Negro House at Sierra Leone, from an 18th Century engraving
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Edward Ball

Thinking about Priscilla…

I wish I could be with you to talk about Priscilla, the African girl taken from Sierra Leone in 1756 and sold in America to my family. She died a slave to my grandfather’s grandfather about 1820 at Comingtee plantation, near Charleston, South Carolina. Eight years ago, I was able to document Priscilla’s connection to the Martin family of present-day Charleston, who represent a handful of her hundreds of descendants. I’m glad my friend Joe Opala is now helping to complete that family’s journey. The story of how I linked Priscilla and the Martin family has several unlikely twists. In 1994, I began to research my book Slaves in the Family. Among the thousands once enslaved by my family in South Carolina, there was one man, P.H. Martin, who’d been born at a plantation called Limerick, north of Charleston. At the end of the Civil War, when he was twelve, P.H. Martin was freed along with 250 other people from Limerick.

In the 1920s, when P.H. Martin was in his seventies, he wrote several letters to my great-grandfather, Isaac Ball, who was one of his former masters. I had copies of these letters. I had begun to search for descendants of the people my family had enslaved, and on a gamble I telephoned the families named Martin in the two or three little South Carolina towns from which P.H. Martin had posted his letters seventy years earlier. In this way I found a woman named Learline Martin, who remembered the man she called “P.H.,” her grandfather; Learline Martin then introduced me to her cousin, Thomas Martin of Charleston, who she said was “most interested in our family’s history.”

I met Thomas Martin, a sixty-three-year-old retired assistant school principal, at his home, and we began spending afternoons together. I made many visits to Mr. Martin home over the next four years (he died in 1998). I met other family members, including his wife, his sister, his daughter Thomalind, and several cousins. For lack of a word, our “reunion” -- which brought together the descendant of a slave owner and descendants of his ancestors’ slaves -- was cathartic and gave us a rare feeling of closure.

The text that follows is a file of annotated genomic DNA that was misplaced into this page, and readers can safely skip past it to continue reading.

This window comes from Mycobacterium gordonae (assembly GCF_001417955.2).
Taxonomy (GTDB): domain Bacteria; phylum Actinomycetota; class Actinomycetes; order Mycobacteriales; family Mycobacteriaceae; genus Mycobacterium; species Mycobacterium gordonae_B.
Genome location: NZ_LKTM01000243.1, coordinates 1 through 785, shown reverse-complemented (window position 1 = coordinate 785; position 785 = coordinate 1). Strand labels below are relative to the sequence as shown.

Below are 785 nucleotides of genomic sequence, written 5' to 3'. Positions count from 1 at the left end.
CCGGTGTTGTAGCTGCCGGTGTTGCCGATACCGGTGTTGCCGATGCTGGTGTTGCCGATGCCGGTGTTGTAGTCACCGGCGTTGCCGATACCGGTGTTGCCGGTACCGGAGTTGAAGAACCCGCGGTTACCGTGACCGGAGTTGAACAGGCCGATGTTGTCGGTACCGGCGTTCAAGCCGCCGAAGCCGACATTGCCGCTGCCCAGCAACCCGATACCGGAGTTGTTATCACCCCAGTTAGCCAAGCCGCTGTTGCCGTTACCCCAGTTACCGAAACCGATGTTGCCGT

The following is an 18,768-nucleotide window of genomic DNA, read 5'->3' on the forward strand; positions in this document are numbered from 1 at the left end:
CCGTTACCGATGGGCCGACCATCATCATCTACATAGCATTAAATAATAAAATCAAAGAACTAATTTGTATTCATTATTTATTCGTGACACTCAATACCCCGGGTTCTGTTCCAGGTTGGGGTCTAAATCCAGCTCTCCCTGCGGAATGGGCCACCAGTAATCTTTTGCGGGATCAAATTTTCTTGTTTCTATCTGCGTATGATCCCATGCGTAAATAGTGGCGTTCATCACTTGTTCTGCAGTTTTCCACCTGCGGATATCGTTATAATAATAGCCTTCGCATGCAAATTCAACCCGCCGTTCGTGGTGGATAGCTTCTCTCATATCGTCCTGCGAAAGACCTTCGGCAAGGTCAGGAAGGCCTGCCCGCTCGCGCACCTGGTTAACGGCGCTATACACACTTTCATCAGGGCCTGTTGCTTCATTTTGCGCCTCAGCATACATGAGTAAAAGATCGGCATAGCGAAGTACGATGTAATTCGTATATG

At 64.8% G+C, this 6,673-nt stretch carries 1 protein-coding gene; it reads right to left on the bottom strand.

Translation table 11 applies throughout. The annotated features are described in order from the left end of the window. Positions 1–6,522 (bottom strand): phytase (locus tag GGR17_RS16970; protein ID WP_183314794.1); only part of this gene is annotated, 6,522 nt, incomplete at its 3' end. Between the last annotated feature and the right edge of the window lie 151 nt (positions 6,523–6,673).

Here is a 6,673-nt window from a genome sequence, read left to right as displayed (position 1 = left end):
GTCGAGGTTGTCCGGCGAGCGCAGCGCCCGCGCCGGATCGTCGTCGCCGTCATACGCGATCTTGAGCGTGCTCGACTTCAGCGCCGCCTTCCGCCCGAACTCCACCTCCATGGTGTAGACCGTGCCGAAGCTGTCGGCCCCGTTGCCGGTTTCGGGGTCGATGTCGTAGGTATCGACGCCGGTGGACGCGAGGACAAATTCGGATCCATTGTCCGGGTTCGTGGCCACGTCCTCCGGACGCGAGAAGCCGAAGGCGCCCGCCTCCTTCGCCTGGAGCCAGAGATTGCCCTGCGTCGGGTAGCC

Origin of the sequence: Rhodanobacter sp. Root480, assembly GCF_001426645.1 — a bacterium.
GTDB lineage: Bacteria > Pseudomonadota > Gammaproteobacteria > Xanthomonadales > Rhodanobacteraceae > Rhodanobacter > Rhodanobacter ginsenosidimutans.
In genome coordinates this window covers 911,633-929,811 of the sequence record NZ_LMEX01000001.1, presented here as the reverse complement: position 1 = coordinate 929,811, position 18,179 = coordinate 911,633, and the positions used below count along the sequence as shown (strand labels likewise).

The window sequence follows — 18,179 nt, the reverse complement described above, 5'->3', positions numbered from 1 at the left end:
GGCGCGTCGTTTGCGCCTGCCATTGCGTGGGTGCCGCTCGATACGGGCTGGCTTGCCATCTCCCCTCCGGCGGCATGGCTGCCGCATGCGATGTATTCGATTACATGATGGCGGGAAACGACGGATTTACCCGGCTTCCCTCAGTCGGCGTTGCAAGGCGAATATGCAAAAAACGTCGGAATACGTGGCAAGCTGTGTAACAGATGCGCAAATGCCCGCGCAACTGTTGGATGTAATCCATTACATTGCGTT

It was in 1996, two years after first meeting the Martins, that I proved the connection between the family and their ancestor, the slave girl Priscilla. Luckily, dozens of slave lists had survived, and these records made by my family allowed me to build genealogies of people in slavery. (The slave lists are in various libraries in North and South Carolina.) After many hours poring over these birth and death and family group records, I was able to construct a family tree for the Martins that reached back to the 1750s and to an enslaved girl named Priscilla.

In a Charleston library, I found two other sources that showed how, when, and on what ship Priscilla had come to America. In a ledger bound in pigskin, there was a single sentence noting that on June 30, 1756, Elias Ball II had bought several children, including a ten-year-old he named Priscilla. The other source was an account book belonging to Henry Laurens, a slave trader and Elias Ball’s brother-in-law. Laurens said that on June 30, 1756 he’d sold five children to Elias Ball; they’d come off of a ship called the Hare, which had arrived from Sierra Leone. These two ledgers as well as the slave lists were unpublished, but they weren’t in somebody’s attic; they were in libraries. Anyway, that’s how I made the paper trail from the Martin family back to Priscilla and Sierra Leone. I shared the research with the family in 1997, and they found it very moving. I included their story in my book, with the various citations.

One thing I didn’t know at the time was that records of the slave ship Hare had been published. Joe Opala encountered them in his reading, and the citation pointed to the originals of those records, in the New-York Historical Society. Joe’s good eye has added detail to the story of Priscilla life. And when he and Thomalind Martin go to Sierra Leone, the family will have a deeper taste of closure. For the Martins and the rest of us, it’s been a long time coming.